The last few centuries bear witness to a sharp decline in the individual as well as the collective affairs of the Muslims. All over the globe, they seem to have lost their identity. They appear to be dispossessed of the real spirit of Islam, and have been stripped of the position of supremacy they once held in the comity of nations. Though they have with them the last and final word of the Creator of the Heavens and the Earth, yet it no longer plays a vibrant role in their lives.
One very significant reason for this sorry state of affairs is the intellectual stagnation which generally exists about religion. Two root causes of this intellectual decadence and backwardness are apparent to every keen eye;
1) The ailment of Taqlid (blind following), both at the level of the religious scholars as well as at that of the masses.
2) A complete disregard of the role of human intellect in matters of religion.
An elaboration of these two points, which are actually the two sides of the same coin, follows;
Our religious institutes all over the Ummah, which produce religious scholars, are actually the source of this Taqlid syndrome. Here, a student from the very first day is labelled as an orthodox follower of a particular sect. His destiny seems to be carved out beforehand as a devout denouncer of ever other sect and an ardent acclaimer of his own. He is made to believe that only his brand of beliefs is in direct conformity with the Qur’an and Sunnah. He is brainwashed with the notion that only his sect has been divinely blessed with the true version of Islam. An inference attributed to a highly revered scholar of his sect stands supreme until the Day of Judgement. That it can be challenged by explicit reasoning derived from the Qur’an and Sunnah dare not be thought of. On the contrary, it becomes part of his faith that such a scholar cannot falter.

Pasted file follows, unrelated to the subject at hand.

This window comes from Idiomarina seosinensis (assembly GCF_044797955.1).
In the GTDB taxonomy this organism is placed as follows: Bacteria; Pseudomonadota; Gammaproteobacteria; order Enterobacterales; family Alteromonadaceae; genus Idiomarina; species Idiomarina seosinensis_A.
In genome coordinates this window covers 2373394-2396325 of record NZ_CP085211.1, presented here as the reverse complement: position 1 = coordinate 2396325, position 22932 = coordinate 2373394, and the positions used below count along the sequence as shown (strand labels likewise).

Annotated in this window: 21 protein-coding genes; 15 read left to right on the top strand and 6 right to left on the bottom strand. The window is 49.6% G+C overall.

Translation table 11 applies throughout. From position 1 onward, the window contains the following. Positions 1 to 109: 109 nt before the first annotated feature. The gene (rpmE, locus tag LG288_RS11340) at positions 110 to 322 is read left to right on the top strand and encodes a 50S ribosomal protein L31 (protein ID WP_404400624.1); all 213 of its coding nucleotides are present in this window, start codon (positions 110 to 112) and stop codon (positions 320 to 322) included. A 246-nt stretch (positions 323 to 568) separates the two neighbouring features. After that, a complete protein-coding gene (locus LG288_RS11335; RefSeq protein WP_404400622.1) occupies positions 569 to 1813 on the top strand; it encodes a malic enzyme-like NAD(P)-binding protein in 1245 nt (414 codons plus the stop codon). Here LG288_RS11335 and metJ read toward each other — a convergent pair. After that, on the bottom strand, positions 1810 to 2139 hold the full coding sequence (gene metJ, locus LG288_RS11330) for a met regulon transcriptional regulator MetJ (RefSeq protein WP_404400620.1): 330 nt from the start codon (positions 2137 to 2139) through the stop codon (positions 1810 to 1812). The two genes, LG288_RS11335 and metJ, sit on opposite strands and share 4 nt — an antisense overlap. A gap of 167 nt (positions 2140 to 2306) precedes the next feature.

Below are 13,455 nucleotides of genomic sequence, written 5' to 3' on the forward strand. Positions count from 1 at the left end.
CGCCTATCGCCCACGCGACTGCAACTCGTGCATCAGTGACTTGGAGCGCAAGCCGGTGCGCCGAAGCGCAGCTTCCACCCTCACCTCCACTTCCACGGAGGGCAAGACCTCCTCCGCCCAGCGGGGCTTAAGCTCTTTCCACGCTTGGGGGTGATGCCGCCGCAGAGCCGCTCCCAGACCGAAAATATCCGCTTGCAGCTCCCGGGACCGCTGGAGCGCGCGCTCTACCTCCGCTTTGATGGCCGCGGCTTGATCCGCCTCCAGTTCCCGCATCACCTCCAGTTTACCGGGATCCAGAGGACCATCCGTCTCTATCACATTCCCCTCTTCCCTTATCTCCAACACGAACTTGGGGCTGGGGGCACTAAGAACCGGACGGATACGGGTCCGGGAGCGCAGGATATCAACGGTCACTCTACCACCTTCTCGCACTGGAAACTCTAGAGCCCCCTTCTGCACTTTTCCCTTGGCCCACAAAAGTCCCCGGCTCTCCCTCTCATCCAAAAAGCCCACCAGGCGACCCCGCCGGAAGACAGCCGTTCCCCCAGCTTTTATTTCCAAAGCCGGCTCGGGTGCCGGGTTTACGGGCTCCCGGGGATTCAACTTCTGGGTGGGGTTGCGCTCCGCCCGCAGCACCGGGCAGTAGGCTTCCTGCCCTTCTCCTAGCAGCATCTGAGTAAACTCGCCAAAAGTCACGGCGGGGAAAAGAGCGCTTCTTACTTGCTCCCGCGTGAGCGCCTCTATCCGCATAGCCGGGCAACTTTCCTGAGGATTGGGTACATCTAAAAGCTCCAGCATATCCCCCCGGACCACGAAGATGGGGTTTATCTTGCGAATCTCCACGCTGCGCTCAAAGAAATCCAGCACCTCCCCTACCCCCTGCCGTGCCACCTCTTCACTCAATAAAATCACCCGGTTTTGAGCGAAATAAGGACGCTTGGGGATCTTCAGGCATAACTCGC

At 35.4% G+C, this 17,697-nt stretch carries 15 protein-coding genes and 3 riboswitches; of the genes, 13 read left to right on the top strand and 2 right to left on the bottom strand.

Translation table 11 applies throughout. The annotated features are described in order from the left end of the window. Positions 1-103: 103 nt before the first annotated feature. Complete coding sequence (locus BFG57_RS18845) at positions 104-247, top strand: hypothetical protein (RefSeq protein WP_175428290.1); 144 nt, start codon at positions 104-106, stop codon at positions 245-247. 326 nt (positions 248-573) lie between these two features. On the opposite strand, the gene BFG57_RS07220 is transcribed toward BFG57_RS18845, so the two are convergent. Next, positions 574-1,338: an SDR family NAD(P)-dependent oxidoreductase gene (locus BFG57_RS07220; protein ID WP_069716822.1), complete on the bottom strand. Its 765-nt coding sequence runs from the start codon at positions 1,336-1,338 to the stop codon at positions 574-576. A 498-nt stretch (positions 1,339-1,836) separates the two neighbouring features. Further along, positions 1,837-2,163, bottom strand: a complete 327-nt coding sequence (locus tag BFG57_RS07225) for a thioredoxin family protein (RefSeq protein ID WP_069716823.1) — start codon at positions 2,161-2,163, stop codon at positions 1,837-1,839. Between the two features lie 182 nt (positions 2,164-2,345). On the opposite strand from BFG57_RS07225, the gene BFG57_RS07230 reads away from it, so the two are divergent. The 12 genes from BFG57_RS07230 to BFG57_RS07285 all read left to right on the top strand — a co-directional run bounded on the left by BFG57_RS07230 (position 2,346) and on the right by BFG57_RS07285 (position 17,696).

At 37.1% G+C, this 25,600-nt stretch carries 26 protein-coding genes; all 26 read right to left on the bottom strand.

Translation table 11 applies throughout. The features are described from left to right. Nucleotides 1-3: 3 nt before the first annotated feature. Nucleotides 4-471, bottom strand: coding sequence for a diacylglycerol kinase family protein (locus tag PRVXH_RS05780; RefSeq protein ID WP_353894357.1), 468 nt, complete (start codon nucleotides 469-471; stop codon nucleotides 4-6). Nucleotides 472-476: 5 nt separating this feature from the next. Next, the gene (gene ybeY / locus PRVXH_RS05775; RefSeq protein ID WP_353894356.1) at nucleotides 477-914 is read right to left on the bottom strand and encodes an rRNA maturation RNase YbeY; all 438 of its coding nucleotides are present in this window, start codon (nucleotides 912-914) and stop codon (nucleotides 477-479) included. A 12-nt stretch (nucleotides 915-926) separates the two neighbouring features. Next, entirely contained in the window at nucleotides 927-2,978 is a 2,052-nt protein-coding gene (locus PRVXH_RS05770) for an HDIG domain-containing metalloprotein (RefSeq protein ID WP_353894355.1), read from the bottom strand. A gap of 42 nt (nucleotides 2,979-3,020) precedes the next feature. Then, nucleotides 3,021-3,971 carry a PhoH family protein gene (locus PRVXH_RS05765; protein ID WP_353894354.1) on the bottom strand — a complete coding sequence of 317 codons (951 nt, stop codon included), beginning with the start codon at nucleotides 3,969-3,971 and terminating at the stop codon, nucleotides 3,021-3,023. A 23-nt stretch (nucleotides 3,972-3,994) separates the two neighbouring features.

It is this superhuman veneration that has actually given rise to the menace of religious sectarianism. Differences in opinion have often developed into severe conflicts. An atmosphere charged with lightning and resounding with thunder prevails amongst the religious circles. Every now and then, a new episode of defamation erupts from our Mosques, which are unfortunately being used for these malignant offensives. The intense disregard the various sects have for one another has led them to violate all norms of decency. Even unethical tactics are employed to safeguard their own views and interests. Like nations at war, they continue their crusades against each other while, very close to them, the forces of evil mock at them and continue to flourish.
With this concept of Taqlid prevailing among the religious scholars, the common man also has been led to associate himself with the scholars of a particular sect. Instead of weighing the opinions of various scholars and accepting the one which is the most convincing to their intellect they blindly follow an imam’s directive however much they may be convinced against it. The greatest ill effect of this approach is that following religion becomes a mechanical process, it does not flow out from one’s heart and does not bring about a change in one’s character and behaviour.